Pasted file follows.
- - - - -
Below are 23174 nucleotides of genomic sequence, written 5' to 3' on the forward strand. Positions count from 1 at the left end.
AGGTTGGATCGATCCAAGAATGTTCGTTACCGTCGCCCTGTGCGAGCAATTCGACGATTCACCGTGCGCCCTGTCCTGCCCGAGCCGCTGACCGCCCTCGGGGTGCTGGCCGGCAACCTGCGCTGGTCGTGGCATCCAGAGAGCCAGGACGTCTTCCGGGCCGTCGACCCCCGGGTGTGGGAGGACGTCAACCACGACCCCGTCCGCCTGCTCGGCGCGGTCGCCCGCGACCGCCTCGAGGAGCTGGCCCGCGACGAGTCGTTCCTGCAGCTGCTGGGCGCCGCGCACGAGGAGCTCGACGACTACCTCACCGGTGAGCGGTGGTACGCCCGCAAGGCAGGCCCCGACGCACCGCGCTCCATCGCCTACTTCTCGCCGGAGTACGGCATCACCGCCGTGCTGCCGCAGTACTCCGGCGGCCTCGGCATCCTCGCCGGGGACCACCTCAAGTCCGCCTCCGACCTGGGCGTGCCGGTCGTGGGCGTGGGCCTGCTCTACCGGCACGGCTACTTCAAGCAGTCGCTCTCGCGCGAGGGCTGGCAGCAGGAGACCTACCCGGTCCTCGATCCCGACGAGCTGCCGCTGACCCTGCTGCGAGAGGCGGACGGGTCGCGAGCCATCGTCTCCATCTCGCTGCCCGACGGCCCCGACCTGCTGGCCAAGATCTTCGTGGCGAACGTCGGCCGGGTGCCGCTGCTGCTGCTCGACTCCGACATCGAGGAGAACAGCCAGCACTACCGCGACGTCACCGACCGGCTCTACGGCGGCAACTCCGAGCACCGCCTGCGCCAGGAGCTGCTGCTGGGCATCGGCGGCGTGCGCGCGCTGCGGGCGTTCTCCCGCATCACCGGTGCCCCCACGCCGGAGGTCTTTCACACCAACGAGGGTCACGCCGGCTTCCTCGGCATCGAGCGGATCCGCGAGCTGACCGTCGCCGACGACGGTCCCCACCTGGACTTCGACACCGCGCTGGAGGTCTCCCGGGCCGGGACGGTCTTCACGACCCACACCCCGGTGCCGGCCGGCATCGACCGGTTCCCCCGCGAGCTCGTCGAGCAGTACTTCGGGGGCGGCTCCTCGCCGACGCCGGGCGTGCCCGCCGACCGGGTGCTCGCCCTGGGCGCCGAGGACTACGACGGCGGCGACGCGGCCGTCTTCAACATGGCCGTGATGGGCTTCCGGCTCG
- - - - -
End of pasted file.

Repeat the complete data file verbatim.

Below are 23174 nucleotides of genomic sequence, written 5' to 3' on the forward strand. Positions count from 1 at the left end.
AGGTTGGATCGATCCAAGAATGTTCGTTACCGTCGCCCTGTGCGAGCAATTCGACGATTCACCGTGCGCCCTGTCCTGCCCGAGCCGCTGACCGCCCTCGGGGTGCTGGCCGGCAACCTGCGCTGGTCGTGGCATCCAGAGAGCCAGGACGTCTTCCGGGCCGTCGACCCCCGGGTGTGGGAGGACGTCAACCACGACCCCGTCCGCCTGCTCGGCGCGGTCGCCCGCGACCGCCTCGAGGAGCTGGCCCGCGACGAGTCGTTCCTGCAGCTGCTGGGCGCCGCGCACGAGGAGCTCGACGACTACCTCACCGGTGAGCGGTGGTACGCCCGCAAGGCAGGCCCCGACGCACCGCGCTCCATCGCCTACTTCTCGCCGGAGTACGGCATCACCGCCGTGCTGCCGCAGTACTCCGGCGGCCTCGGCATCCTCGCCGGGGACCACCTCAAGTCCGCCTCCGACCTGGGCGTGCCGGTCGTGGGCGTGGGCCTGCTCTACCGGCACGGCTACTTCAAGCAGTCGCTCTCGCGCGAGGGCTGGCAGCAGGAGACCTACCCGGTCCTCGATCCCGACGAGCTGCCGCTGACCCTGCTGCGAGAGGCGGACGGGTCGCGAGCCATCGTCTCCATCTCGCTGCCCGACGGCCCCGACCTGCTGGCCAAGATCTTCGTGGCGAACGTCGGCCGGGTGCCGCTGCTGCTGCTCGACTCCGACATCGAGGAGAACAGCCAGCACTACCGCGACGTCACCGACCGGCTCTACGGCGGCAACTCCGAGCACCGCCTGCGCCAGGAGCTGCTGCTGGGCATCGGCGGCGTGCGCGCGCTGCGGGCGTTCTCCCGCATCACCGGTGCCCCCACGCCGGAGGTCTTTCACACCAACGAGGGTCACGCCGGCTTCCTCGGCATCGAGCGGATCCGCGAGCTGACCGTCGCCGACGACGGTCCCCACCTGGACTTCGACACCGCGCTGGAGGTCTCCCGGGCCGGGACGGTCTTCACGACCCACACCCCGGTGCCGGCCGGCATCGACCGGTTCCCCCGCGAGCTCGTCGAGCAGTACTTCGGGGGCGGCTCCTCGCCGACGCCGGGCGTGCCCGCCGACCGGGTGCTCGCCCTGGGCGCCGAGGACTACGACGGCGGCGACGCGGCCGTCTTCAACATGGCCGTGATGGGCTTCCGGCTCG